Italy's Lawmakers Rush $99 Billion Austerity Plan After days of market turmoil, the Italian Parliament is rushing approval of an emergency budget to try to reassure international investors that Italy — the world's seventh-largest economy — will not be overwhelmed by the sovereign debt crisis.
NPR logo

Italy's Lawmakers Rush $99 Billion Austerity Plan

  • Download
  • <iframe src="https://www.npr.org/player/embed/138109941/138109936" width="100%" height="290" frameborder="0" scrolling="no" title="NPR embedded audio player">
  • Transcript
Italy's Lawmakers Rush $99 Billion Austerity Plan

Italy's Lawmakers Rush $99 Billion Austerity Plan

  • Download
  • <iframe src="https://www.npr.org/player/embed/138109941/138109936" width="100%" height="290" frameborder="0" scrolling="no" title="NPR embedded audio player">
  • Transcript

STEVE INSKEEP, Host:

NPR's Sylvia Poggioli reports.

SYLVIA POGGIOLI: Mr. GIULIO TREMONTI (Finance Minister, Italy) (Italian language spoken)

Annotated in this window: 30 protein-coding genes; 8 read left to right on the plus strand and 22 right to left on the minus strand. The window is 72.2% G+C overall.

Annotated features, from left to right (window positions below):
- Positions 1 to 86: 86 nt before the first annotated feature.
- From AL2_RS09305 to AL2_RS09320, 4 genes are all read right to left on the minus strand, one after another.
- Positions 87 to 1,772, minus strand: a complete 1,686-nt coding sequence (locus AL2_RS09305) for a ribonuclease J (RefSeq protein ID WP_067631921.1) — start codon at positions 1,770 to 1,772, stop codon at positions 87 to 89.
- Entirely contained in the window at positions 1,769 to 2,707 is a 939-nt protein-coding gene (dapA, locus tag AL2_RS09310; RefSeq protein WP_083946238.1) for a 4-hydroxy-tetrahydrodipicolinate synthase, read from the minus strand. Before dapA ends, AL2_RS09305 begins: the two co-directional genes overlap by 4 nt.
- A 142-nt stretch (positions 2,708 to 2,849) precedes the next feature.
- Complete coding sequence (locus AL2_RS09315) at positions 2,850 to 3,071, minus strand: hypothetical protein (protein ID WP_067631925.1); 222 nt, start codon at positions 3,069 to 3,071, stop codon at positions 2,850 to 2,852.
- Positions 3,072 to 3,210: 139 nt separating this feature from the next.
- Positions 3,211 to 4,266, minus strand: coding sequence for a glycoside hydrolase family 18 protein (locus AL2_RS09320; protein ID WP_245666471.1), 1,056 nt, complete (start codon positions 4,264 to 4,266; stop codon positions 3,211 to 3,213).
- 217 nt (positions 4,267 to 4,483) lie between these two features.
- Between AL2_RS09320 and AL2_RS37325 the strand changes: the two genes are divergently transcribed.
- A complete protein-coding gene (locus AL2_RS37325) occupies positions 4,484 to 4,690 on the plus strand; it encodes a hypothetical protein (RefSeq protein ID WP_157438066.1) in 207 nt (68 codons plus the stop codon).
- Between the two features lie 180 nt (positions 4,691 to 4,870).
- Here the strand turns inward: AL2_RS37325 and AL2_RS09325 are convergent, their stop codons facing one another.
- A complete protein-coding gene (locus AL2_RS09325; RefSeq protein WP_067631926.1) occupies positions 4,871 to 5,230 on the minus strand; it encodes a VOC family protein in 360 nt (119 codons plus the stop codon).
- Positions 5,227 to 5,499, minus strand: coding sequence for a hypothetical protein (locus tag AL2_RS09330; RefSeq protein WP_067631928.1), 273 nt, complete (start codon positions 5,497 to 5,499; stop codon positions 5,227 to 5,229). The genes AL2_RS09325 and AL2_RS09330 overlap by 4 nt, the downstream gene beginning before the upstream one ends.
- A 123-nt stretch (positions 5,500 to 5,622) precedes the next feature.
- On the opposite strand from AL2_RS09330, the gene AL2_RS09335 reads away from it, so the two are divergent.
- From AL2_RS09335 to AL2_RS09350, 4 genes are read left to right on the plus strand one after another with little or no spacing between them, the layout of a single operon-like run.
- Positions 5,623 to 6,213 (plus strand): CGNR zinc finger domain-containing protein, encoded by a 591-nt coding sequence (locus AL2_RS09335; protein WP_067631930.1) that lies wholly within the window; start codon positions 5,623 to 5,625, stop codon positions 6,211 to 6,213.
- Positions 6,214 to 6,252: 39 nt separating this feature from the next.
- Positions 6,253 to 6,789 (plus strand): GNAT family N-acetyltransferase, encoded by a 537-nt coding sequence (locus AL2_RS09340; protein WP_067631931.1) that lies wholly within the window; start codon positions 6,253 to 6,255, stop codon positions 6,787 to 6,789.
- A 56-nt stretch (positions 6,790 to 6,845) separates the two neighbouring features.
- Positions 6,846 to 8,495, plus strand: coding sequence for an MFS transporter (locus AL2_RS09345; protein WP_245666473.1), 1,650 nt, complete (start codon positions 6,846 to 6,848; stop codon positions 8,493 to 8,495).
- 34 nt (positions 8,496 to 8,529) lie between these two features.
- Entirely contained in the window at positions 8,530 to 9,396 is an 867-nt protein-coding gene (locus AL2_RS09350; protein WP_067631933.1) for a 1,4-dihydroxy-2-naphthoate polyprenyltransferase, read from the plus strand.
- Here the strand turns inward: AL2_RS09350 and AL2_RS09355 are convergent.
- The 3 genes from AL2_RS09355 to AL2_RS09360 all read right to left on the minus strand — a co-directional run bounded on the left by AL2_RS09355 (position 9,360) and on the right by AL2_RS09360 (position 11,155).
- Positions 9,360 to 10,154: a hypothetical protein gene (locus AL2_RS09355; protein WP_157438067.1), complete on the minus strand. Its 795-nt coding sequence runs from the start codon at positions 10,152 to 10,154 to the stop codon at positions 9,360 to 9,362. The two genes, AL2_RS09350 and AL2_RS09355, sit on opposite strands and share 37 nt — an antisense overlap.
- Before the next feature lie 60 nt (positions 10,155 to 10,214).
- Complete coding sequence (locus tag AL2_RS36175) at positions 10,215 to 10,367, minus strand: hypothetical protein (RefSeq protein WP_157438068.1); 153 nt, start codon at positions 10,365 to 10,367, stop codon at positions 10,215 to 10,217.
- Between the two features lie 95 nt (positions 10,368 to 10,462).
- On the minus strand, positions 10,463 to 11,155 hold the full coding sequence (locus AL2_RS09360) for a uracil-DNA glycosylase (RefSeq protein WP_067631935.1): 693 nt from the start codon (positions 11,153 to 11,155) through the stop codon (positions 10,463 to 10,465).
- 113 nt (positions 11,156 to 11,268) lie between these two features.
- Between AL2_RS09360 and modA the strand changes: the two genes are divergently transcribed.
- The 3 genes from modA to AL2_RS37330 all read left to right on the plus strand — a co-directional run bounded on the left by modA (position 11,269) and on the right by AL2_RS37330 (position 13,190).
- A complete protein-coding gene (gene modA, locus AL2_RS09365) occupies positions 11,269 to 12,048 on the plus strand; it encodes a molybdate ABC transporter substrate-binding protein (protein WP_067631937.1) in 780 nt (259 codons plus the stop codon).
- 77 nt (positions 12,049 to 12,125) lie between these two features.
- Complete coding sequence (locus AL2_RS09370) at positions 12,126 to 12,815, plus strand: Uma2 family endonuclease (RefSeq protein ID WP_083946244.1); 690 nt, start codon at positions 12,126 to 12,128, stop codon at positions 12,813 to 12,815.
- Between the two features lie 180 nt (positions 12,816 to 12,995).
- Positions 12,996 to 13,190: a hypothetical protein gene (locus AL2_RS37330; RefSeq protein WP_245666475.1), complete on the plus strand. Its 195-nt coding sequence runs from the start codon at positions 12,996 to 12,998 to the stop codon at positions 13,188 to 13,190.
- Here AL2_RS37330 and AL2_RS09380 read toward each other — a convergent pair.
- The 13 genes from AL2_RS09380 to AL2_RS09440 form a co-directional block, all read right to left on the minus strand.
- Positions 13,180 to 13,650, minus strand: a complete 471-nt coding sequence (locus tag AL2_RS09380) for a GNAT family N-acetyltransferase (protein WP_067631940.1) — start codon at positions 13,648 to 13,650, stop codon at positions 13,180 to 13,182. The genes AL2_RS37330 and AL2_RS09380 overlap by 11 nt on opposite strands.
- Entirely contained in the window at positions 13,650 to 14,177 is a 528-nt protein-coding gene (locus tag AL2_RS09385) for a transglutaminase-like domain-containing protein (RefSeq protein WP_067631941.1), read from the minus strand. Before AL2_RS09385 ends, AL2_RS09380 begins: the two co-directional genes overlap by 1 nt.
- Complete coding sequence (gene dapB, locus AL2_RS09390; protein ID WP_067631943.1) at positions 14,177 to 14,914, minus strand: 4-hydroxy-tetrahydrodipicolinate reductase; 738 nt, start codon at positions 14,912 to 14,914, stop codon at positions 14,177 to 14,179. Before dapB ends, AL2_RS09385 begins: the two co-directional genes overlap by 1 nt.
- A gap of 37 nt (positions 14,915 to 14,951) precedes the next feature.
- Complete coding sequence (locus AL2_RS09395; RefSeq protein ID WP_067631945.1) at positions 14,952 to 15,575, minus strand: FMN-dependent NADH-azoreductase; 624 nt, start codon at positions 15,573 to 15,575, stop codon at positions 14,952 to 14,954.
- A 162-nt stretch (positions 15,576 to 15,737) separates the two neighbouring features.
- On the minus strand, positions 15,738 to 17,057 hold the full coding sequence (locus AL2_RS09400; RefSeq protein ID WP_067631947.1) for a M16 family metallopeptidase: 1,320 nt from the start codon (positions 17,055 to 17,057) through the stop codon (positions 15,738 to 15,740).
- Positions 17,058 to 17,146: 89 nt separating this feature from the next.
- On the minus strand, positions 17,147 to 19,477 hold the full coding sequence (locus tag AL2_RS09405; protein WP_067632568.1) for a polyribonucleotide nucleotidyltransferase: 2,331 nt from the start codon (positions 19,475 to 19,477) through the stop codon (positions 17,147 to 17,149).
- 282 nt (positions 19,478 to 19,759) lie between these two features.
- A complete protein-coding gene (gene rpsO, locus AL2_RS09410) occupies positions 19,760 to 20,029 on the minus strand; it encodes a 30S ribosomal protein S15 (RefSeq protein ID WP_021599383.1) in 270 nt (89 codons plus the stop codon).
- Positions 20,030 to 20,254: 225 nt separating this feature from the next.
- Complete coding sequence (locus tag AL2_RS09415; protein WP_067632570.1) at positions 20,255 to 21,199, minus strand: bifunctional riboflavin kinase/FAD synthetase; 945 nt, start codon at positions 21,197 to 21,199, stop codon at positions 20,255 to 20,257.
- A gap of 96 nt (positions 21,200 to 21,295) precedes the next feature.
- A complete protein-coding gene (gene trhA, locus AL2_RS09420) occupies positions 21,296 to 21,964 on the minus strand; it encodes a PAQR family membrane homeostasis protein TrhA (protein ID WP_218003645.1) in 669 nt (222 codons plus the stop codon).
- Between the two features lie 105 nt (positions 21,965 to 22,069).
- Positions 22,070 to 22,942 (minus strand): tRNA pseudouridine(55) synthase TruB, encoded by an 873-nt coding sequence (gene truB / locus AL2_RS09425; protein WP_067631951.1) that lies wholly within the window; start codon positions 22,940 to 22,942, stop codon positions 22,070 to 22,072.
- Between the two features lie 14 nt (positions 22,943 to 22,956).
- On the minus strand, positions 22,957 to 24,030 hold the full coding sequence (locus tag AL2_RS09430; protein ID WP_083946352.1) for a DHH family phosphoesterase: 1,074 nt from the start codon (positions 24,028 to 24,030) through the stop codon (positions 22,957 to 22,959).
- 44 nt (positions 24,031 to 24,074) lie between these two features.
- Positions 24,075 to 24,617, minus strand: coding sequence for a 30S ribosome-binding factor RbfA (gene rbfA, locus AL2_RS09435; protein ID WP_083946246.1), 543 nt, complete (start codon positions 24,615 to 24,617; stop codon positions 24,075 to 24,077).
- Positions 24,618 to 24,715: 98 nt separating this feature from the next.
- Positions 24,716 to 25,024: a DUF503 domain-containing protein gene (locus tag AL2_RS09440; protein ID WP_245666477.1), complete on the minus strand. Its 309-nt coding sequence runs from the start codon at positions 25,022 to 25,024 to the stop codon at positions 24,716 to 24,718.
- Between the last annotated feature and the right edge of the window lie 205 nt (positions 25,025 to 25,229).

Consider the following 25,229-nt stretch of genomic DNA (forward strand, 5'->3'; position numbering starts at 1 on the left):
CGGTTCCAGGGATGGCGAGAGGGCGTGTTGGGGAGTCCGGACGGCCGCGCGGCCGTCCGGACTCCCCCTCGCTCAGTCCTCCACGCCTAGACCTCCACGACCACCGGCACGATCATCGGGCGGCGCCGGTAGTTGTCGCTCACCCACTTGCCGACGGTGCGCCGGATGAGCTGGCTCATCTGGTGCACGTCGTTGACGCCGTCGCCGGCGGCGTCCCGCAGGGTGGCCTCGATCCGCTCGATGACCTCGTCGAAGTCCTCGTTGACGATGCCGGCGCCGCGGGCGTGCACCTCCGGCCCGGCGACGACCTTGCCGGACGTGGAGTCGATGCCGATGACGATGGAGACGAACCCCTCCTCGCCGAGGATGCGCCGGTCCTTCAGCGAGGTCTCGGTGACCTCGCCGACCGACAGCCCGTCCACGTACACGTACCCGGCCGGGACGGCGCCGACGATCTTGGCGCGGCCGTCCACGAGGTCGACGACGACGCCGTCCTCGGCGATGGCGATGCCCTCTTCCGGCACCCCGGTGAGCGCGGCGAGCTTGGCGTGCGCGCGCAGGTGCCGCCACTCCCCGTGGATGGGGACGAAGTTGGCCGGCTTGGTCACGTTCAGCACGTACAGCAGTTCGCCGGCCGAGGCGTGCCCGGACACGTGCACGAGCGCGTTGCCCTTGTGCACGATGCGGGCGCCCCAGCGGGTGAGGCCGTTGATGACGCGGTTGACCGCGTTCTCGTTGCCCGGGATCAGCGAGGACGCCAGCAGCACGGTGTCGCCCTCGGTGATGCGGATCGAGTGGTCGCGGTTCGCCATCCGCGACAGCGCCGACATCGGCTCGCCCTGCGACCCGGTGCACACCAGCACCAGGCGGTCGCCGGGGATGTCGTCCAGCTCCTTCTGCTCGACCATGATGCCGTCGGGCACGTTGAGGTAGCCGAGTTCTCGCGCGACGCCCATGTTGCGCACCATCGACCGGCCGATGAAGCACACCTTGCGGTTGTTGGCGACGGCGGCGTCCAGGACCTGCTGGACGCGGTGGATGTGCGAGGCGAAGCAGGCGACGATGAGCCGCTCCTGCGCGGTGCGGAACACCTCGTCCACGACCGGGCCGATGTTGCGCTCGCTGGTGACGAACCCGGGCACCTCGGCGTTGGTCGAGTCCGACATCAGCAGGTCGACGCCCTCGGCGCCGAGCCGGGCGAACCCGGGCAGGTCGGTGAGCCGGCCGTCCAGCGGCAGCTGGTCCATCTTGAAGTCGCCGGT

POGGIOLI: Anna Finocchiaro, a leader of the opposition Democratic Party, said Berlusconi should get the message.

ANNA FINOCCHIARO: (Foreign language spoken) (Through Translator) And now, you should at least have the dignity and sense of responsibility to hand in your resignation.

POGGIOLI: Daniel Gros, director of the Centre for European Policy Studies in Brussels, says Italy is too big to fail.

DANIEL GROS: Italy is the final domino which would basically destroy the entire EMU, the entire Euro area, if Italy were to fall.

POGGIOLI: Sylvia Poggioli, NPR News, Rome.

Copyright © 2011 NPR. All rights reserved. Visit our website terms of use and permissions pages at www.npr.org for further information.

NPR transcripts are created on a rush deadline by Verb8tm, Inc., an NPR contractor, and produced using a proprietary transcription process developed with NPR. This text may not be in its final form and may be updated or revised in the future. Accuracy and availability may vary. The authoritative record of NPR’s programming is the audio record.